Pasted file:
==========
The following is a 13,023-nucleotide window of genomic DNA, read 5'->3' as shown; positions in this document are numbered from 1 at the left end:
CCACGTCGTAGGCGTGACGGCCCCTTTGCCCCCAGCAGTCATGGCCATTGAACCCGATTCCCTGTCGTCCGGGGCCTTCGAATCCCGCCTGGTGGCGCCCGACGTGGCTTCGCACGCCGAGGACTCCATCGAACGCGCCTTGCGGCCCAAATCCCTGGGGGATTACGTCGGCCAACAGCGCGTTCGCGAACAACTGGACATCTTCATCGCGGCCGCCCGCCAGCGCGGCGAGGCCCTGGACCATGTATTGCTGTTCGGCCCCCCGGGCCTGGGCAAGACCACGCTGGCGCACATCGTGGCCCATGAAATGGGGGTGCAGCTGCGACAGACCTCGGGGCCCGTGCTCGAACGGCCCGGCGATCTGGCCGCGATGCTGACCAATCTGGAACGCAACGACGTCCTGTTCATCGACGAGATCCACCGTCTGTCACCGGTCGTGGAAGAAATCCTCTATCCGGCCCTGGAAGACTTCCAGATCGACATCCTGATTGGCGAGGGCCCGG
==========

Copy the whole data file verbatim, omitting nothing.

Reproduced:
The following is a 13,023-nucleotide window of genomic DNA, read 5'->3' as shown; positions in this document are numbered from 1 at the left end:
CCACGTCGTAGGCGTGACGGCCCCTTTGCCCCCAGCAGTCATGGCCATTGAACCCGATTCCCTGTCGTCCGGGGCCTTCGAATCCCGCCTGGTGGCGCCCGACGTGGCTTCGCACGCCGAGGACTCCATCGAACGCGCCTTGCGGCCCAAATCCCTGGGGGATTACGTCGGCCAACAGCGCGTTCGCGAACAACTGGACATCTTCATCGCGGCCGCCCGCCAGCGCGGCGAGGCCCTGGACCATGTATTGCTGTTCGGCCCCCCGGGCCTGGGCAAGACCACGCTGGCGCACATCGTGGCCCATGAAATGGGGGTGCAGCTGCGACAGACCTCGGGGCCCGTGCTCGAACGGCCCGGCGATCTGGCCGCGATGCTGACCAATCTGGAACGCAACGACGTCCTGTTCATCGACGAGATCCACCGTCTGTCACCGGTCGTGGAAGAAATCCTCTATCCGGCCCTGGAAGACTTCCAGATCGACATCCTGATTGGCGAGGGCCCGG